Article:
Monday 19 June 2017

Why most of your adspend is wasted - a case for creativity

To all the marketers out there banging your head against a wall wondering why your advertising is ignored. The answer is simple. Most recipients of your advertising messages aren't demanders of it. 

Most people, when they are exposed to your advertising - due to availability, timing, gender, money and a million other reasons - simply aren't in the market for your product.

The implications are obvious. If your audience aren't in the market for your product and therefore not demanders of your message, then they just won’t care about your (message) advertising. And if they don't care about your advertising you're wasting your money. 

And because wasting money is bad, you, and we as an industry, need to reevaluate our obsession with message-oriented marketing (unique selling propositions etc.). 

Says Gossage "The real fact of the matter is that nobody reads ads. People read what interest them, and sometimes it's an ad." 

So, instead of creating advertising that's reminiscent of a sales pitch, what if we created ads that entertain, instead? 

Spots that prioritise cut-through over a laundry list of features; that demand the audience  snap out of autopilot and pay attention to the 30 second film in front of them. 

While people may not be receptive to advertising messages, everyone is receptive to great entertainment. 

This isn't just the fanciful musings of an advertising creative. No. This sort of advertising is effective. In fact, it's the only effective sort of advertising, and here's why:

If your audience is entertained by your commercial, they will like it and pay attention. If you achieve this then (assuming you've branded it right) your brand will get fixed in their memory. And if you achieve that, then when your audience are (eventually) in a position to buy you, you have a better chance of that happening because they remember you. 

(Compared to them not paying attention to your advertising, not remembering you and not buying you).

Christopher Ott

Tuesday 25 April 2017

Buyhaviour 8: Imposter phenomenon

"The exaggerated esteem in which my lifework is held makes me very ill at ease. I feel compelled to think of myself as an involuntary swindler", said Albert Einstein. Unbelievably.

"Impostor syndrome is a phenomenon where people are unable to own their accomplishments. Despite evidence otherwise, those with the syndrome remain convinced they're frauds" (1987).

Originally thought to only effect high-achieving women*; then extended to minority groups; then graduates. From talking to colleagues, I'd say advertising creatives are also susceptible to it. 

Because - unlike doctors or accountants or labourers - our work is subjective. There's no right or wrong in creativity (just like in Einstein's physics) - and this fosters a nursery of doubts.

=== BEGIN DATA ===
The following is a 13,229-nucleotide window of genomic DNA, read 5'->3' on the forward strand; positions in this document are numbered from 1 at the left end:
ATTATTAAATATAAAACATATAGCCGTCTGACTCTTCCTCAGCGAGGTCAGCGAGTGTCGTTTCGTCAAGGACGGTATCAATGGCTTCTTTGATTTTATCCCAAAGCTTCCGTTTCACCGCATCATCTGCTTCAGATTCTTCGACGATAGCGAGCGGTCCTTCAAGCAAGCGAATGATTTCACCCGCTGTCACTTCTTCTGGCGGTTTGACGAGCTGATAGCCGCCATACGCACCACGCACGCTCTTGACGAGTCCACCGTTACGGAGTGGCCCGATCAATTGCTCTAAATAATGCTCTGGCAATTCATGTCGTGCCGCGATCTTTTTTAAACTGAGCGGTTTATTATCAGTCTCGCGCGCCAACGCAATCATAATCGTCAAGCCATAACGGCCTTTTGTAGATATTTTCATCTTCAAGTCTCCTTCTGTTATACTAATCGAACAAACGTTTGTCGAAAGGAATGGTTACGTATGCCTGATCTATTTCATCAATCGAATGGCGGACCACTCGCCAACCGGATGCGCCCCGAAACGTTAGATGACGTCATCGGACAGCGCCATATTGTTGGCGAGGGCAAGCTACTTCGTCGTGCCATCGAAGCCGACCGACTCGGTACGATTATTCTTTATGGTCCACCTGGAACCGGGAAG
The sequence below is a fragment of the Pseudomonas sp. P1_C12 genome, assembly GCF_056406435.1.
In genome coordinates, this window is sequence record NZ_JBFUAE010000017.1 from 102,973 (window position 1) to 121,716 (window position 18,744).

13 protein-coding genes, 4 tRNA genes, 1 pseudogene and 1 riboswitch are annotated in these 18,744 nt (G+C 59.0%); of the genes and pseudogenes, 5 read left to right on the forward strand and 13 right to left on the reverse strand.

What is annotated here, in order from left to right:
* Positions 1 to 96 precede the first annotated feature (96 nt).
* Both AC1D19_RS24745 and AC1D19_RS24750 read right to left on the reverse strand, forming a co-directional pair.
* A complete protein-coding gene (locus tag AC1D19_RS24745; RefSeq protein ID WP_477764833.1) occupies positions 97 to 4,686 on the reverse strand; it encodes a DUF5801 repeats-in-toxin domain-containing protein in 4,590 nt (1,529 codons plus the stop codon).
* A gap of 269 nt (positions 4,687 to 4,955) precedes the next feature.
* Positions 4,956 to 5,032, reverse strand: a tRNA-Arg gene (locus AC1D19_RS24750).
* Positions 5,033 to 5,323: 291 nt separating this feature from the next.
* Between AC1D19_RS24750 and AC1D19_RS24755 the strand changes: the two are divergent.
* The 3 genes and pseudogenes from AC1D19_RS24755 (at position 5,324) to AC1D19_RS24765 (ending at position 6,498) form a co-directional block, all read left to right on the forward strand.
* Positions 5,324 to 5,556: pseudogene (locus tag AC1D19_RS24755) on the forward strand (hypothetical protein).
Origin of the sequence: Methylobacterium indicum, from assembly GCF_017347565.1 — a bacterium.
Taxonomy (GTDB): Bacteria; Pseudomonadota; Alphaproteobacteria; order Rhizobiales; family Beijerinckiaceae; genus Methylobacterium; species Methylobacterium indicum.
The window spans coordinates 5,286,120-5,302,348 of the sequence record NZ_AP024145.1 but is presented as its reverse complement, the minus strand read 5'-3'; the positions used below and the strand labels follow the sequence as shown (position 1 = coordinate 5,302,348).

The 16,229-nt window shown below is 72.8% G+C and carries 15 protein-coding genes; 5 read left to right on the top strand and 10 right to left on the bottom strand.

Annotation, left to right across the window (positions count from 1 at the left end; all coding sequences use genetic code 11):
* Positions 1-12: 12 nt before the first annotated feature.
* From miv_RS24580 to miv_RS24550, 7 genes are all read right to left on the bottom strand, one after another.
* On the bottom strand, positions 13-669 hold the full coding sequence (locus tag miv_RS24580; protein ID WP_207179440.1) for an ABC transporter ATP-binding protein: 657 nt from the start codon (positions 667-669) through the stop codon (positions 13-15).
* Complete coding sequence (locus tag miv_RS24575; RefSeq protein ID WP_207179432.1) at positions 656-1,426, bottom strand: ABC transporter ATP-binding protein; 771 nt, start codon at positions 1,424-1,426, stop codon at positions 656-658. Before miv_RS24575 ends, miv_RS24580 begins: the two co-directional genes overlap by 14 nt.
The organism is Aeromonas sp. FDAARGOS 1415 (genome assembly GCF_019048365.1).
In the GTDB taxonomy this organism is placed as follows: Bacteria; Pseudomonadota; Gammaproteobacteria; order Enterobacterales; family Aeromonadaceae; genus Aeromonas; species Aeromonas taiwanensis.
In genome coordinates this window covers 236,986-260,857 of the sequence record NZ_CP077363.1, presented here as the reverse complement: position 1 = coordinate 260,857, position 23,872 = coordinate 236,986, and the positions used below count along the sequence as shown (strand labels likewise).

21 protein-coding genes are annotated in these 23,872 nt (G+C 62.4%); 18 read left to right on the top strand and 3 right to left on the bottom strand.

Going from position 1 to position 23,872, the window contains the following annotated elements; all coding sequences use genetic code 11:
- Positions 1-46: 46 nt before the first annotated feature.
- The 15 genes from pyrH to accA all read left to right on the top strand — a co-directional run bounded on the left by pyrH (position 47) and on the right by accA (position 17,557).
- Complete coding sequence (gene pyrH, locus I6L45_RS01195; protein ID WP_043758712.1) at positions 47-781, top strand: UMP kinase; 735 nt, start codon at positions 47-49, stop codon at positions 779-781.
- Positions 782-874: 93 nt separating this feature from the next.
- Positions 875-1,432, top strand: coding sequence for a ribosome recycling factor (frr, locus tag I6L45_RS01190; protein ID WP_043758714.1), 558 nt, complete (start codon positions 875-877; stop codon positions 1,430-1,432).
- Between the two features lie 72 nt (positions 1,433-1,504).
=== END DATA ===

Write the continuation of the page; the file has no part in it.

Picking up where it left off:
Knowing this, you'd think agencies would go out of their way to reassure creatives - the ones that actually make the work that earns them money - that they're valued; that they're not imposters.

But in my experience, inexplicably, the ad industry conspires to keep creatives under the thumb of the phenomenon. 

Even from the very beginning, with grads left with no option but interning for free, and juniors only getting paid a pittance - the least of every department. 

Then throw in the awards culture, that artificially pits creative teams against each other, which inadvertently breeds unscrupulous douchebags that'll do anything to get ahead. 

Plus the vitriolic comments on the blogs (The industry seems incapable of mum's simple rule: If you don't have anything nice to say don't say it at all) - screw professional camaraderie.

And then, if all that wasn't bad enough, a couple of years ago agencies began saying ideas can come from anywhere; totally diminishing the creative's role. 

Without creatives, ad agencies don't exist. Simple. Can we say the same about other departments? But instead of allaying their 'imposter' fears, the industry systemically perpetuates them.

And yet in spite of all this, brilliant work still gets done. Those not eaten alive, the ones that prove to themselves they aren't imposters, come out the other side humbled and empowered - unstoppable. 

I'll leave you with this from Bob Hoffman:"Creative people make the ads. Everyone else makes the arrangements."

*Although not the lead, it's also worth mentioning that I've met a confounding number of intelligent, successful women - from suits to strategists - who suffer from the 'Imposter Syndrome' in our industry. Embarrassingly, many of these points - lower pay especially - are compounded for them - and desperately needs to change.